This is The Living Word Bible Study for Sunday, September 3, 2023. It is based on the Bible readings recommended for this Sunday in the interdenominational scheme (Revised Common Lectionary).
Here are this week’s readings:
Exodus 3:1–15 — A flaming bush attracts Moses to meet with God
Matthew 16:21–28 — Jesus explains that His call is to suffer and die
Romans 12:9–21 — The call is to show God’s life by sacrificial love
All together (NIV) on this page
Theme: There is personal sacrifice in following God’s call
Psalm 105:1-6, 23-26, 45
1-2 Give praise to the Lord, proclaim His name; make known among the nations what He has done. Sing to Him, sing praise to Him; tell of all His wonderful acts.
3-4 Glory in His holy name; let the hearts of those who seek the Lord rejoice. Look to the Lord and His strength; seek His face always.
5-6 Remember the wonders He has done, His miracles, and the judgments He pronounced, you His servants, the descendants of Abraham, His chosen ones, the children of Jacob.
23 Then Israel entered Egypt; Jacob resided as a foreigner in the land of Ham.
24-25 The Lord made His people very fruitful; He made them too numerous for their foes, whose hearts He turned to hate His people, to conspire against His servants.
26&45 He sent Moses His servant, and Aaron, whom He had chosen, that they might keep His precepts and observe His laws. Praise the Lord.
Exodus 3:1-15 — A flaming bush attracts Moses to meet with God
• He discovers the name of God and a call to bring the Israelites out of Egypt
1 Now Moses was tending the flock of Jethro his father-in-law, the priest of Midian, and he led the flock to the far side of the wilderness and came to Horeb, the mountain of God.
“Horeb” — generally used of the region around Sinai the mountain.
“Mountain of God” — where God manifested His presence, first to Moses and later to Israel, Exodus 19-40.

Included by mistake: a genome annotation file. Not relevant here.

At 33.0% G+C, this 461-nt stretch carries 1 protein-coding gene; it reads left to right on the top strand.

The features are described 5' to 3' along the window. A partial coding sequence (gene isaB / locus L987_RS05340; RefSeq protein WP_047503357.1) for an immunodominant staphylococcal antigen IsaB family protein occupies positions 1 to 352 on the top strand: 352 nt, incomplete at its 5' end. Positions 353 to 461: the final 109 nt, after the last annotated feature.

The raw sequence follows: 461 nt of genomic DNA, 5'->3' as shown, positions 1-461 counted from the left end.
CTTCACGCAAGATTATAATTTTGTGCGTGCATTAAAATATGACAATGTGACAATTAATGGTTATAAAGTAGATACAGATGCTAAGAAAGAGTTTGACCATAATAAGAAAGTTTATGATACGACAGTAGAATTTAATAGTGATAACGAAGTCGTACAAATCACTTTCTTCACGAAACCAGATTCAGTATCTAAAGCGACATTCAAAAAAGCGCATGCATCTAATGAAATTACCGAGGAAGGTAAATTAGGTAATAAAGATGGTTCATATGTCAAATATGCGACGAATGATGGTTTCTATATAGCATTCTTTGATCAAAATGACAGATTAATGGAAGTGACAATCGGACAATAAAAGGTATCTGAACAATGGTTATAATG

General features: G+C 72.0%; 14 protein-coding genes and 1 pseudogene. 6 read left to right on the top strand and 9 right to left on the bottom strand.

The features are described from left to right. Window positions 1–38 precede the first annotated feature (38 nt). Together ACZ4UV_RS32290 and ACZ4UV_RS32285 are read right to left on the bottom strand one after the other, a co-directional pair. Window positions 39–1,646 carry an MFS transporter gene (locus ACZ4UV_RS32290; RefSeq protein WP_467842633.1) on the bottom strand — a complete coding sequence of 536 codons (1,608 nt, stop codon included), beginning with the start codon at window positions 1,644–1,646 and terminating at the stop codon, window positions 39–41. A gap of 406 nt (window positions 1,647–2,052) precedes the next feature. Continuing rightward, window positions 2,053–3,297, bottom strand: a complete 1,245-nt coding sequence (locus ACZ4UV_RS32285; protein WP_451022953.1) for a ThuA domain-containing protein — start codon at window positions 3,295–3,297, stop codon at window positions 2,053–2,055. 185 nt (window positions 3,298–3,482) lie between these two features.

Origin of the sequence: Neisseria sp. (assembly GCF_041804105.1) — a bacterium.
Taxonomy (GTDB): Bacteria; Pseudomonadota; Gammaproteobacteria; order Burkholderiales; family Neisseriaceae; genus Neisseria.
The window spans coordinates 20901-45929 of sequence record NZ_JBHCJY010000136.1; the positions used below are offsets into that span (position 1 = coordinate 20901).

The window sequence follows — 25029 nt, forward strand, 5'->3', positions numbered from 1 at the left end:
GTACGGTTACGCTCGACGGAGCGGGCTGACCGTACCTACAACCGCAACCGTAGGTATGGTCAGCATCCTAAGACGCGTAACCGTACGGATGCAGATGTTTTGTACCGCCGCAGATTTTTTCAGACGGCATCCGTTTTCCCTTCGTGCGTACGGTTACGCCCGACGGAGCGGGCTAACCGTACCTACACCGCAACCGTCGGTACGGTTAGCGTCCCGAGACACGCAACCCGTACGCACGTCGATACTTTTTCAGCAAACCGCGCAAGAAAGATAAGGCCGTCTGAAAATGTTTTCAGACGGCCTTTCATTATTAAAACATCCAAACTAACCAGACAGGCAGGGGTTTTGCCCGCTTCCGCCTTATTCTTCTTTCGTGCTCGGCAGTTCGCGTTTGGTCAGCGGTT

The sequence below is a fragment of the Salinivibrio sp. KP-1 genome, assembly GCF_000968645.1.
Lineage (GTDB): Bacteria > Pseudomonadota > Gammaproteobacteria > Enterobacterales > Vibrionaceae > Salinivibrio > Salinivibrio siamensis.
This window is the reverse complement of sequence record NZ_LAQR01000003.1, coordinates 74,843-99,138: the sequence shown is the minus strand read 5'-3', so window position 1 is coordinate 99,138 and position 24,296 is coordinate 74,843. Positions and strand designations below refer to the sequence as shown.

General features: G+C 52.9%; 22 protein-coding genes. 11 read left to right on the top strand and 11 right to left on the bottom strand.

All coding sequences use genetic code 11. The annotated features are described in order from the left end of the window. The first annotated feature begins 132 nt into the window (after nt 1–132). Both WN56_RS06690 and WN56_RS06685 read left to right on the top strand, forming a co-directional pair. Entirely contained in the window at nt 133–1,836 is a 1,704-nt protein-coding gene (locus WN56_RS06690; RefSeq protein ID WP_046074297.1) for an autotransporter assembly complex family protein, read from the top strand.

2-3 There the angel of the Lord appeared to him in flames of fire from within a bush. Moses saw that though the bush was on fire it did not burn up. So Moses thought, “I will go over and see this strange sight — why the bush does not burn up.”
“Angel of the Lord” — also “the Lord” and “God” in verse 4.
“Flames of fire” — representing God’s transcendent holiness.
4 When the Lord saw that he had gone over to look, God called to him from within the bush, “Moses! Moses!” And Moses said, “Here I am.”
5 “Do not come any closer,” God said. “Take off your sandals, for the place where you are standing is holy ground.”
“Holy ground” — because of God’s presence. Holy means ‘other’, separated from the commonplace; from now on the central description of God.
6 Then He said, “I am the God of your father, the God of Abraham, the God of Isaac and the God of Jacob.” At this, Moses hid his face, because he was afraid to look at God.
“The God of Abraham… Isaac and… Jacob” — reminding Moses that he belongs to the people God has pledged Himself to by covenant.
• Further study: quoted by Jesus, Matt. 22:31-22.
7-8 The Lord said, “I have indeed seen the misery of My people in Egypt. I have heard them crying out because of their slave drivers, and I am concerned about their suffering. So I have come down to rescue them from the hand of the Egyptians and to bring them up out of that land into a good and spacious land, a land flowing with milk and honey—the home of the Canaanites, Hittites, Amorites, Perizzites, Hivites and Jebusites.
“Flowing with milk and honey” — pasture for sheep and cattle, with sweet grapes and dates.
9 “And now the cry of the Israelites has reached Me, and I have seen the way the Egyptians are oppressing them.
10 “So now, go. I am sending you to Pharaoh to bring My people the Israelites out of Egypt.”
“So now, go. I am sending you” — God’s saving strategy involves human partnership.
11 But Moses said to God, “Who am I that I should go to Pharaoh and bring the Israelites out of Egypt?”